Cattle-keeping is so important a feature of both Sotho-Tswana and Nguni society that it is startling to learn for example, that the words for cattle, milk and sheep in these languages derive either from Khoikhoi, or from a source which is common to both. Much of the very rich and detailed vocabulary describing cattle is probably similarly derived. The clicks characteristic of the South Eastern Bantu languages, that are unique to this family, also bespeak a long and intimate relationship between Khoisan and Bantu-speakers. Oral tradition in many areas recalls the intermarriage even of Bantu-speaking chiefs with Khoisan women. The picture of Chief Molhebangwe of the southernmost Tswana people, the Thlaping, drawn in 1800, whose mother was a Khoikhoi is a fine illustration of this.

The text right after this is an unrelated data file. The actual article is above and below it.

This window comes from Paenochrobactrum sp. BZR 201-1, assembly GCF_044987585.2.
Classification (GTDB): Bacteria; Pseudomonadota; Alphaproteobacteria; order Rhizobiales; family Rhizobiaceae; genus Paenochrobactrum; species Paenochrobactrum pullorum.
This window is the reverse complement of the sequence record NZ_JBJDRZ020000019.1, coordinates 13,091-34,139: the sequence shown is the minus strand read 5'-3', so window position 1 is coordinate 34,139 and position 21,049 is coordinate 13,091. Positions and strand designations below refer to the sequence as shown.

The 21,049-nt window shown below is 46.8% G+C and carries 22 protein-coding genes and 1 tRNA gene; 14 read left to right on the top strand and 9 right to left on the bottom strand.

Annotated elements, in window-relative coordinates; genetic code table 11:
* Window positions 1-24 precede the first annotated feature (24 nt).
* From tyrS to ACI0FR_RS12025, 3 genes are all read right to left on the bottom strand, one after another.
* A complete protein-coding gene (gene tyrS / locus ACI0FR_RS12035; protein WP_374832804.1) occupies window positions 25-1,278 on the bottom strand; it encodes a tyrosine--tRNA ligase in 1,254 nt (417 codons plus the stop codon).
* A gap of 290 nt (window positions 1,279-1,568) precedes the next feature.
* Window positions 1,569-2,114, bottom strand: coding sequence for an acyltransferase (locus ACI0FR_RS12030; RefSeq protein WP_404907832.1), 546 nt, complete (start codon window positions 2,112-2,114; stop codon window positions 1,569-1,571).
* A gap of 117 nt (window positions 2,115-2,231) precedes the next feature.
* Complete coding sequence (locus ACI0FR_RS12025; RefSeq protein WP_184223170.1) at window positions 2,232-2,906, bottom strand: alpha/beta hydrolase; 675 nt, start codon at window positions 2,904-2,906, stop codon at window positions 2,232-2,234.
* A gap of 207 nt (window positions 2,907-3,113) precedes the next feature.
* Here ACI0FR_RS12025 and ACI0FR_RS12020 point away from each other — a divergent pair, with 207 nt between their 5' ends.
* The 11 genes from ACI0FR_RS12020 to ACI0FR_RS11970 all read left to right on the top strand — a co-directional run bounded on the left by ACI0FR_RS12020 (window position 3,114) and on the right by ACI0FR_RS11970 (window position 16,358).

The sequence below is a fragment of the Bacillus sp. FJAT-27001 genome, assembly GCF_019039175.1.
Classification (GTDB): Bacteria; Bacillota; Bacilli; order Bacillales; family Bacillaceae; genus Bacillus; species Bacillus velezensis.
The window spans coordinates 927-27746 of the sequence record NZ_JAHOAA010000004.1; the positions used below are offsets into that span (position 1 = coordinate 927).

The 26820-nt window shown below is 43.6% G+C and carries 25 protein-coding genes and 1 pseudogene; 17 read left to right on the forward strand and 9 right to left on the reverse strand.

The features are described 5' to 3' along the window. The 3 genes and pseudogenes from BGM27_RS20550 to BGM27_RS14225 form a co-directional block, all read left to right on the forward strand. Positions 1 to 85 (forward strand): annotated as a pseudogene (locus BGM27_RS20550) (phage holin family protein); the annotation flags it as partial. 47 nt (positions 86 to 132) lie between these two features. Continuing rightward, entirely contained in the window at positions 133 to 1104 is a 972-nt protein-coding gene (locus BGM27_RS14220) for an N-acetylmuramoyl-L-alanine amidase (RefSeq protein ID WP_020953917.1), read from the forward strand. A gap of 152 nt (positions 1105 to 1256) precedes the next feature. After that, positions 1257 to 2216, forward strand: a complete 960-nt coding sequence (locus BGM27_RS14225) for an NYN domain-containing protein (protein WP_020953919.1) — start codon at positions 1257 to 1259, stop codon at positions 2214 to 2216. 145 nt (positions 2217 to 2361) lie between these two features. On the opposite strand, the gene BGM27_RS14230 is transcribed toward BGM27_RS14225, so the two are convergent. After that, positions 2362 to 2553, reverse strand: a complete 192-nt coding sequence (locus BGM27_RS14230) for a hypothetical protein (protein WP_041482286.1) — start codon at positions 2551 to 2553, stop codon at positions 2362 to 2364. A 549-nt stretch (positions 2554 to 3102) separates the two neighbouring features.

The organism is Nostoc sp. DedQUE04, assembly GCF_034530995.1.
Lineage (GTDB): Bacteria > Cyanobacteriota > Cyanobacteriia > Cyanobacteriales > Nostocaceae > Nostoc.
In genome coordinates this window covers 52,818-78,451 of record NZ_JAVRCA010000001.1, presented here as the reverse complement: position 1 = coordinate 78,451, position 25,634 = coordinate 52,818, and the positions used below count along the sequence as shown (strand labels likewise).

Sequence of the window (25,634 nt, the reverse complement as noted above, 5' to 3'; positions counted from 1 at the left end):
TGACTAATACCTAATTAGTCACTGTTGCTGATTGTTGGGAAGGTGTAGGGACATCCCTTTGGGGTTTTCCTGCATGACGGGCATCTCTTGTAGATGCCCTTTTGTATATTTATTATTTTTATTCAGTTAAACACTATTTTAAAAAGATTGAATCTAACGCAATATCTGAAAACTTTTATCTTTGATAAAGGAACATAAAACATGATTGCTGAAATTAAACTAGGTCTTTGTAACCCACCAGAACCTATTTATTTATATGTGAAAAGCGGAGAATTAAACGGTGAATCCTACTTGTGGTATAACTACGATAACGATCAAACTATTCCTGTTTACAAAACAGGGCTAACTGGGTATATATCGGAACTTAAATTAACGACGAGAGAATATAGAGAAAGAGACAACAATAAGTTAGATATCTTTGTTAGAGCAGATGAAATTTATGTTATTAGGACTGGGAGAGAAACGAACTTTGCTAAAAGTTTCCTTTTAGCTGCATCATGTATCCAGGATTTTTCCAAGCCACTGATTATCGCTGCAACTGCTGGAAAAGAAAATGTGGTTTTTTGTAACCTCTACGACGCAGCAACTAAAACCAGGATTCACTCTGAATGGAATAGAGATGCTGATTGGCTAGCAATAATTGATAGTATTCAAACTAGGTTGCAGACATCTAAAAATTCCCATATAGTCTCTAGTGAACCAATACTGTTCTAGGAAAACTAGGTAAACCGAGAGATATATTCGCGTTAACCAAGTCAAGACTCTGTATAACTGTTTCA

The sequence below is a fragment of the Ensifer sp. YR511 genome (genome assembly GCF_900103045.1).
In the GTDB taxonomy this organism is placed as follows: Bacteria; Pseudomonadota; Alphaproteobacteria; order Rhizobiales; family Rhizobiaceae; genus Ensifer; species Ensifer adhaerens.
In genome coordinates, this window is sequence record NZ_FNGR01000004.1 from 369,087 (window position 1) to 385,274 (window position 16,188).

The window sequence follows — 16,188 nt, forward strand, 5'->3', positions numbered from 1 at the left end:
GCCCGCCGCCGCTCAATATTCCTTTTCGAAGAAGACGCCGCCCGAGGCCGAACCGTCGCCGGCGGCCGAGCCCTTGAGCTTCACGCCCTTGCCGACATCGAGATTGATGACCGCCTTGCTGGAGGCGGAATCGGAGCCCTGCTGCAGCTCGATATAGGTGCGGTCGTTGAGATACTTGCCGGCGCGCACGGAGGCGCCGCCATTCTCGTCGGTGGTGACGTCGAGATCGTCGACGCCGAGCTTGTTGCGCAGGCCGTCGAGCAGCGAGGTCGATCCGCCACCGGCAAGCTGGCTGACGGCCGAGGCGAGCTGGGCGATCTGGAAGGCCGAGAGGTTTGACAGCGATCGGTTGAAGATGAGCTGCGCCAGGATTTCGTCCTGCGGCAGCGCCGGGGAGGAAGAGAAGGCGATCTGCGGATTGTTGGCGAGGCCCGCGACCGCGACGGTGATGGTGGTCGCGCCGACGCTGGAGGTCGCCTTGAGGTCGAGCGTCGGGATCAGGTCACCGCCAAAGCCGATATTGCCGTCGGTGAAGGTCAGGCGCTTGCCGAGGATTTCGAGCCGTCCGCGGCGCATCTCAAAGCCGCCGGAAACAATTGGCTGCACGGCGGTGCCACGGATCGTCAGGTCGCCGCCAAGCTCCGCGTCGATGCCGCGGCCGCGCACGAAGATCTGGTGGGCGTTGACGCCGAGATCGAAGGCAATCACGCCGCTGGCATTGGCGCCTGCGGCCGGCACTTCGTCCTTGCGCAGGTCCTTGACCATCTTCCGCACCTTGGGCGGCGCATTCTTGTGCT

The very name of the major Nguni group in the eastern Cape, the Xhosa, named after their eponymous founder - leader, contains a click. This provides only a hint of the complex variety of relationships established in that area between groups originally practicing a very different mode of existence. This is not to say that among these relationships there was not war and plunder and competition for resources. But ethnic frontiers which were sometimes most visible when they met at ecological frontiers did not have the salience they have been given in twentieth-century Africa and indeed elsewhere where the emphasis has changed from being a search for followers to a scramble for scarce resources.” – From “The Empty Land Myth” By Shula Marks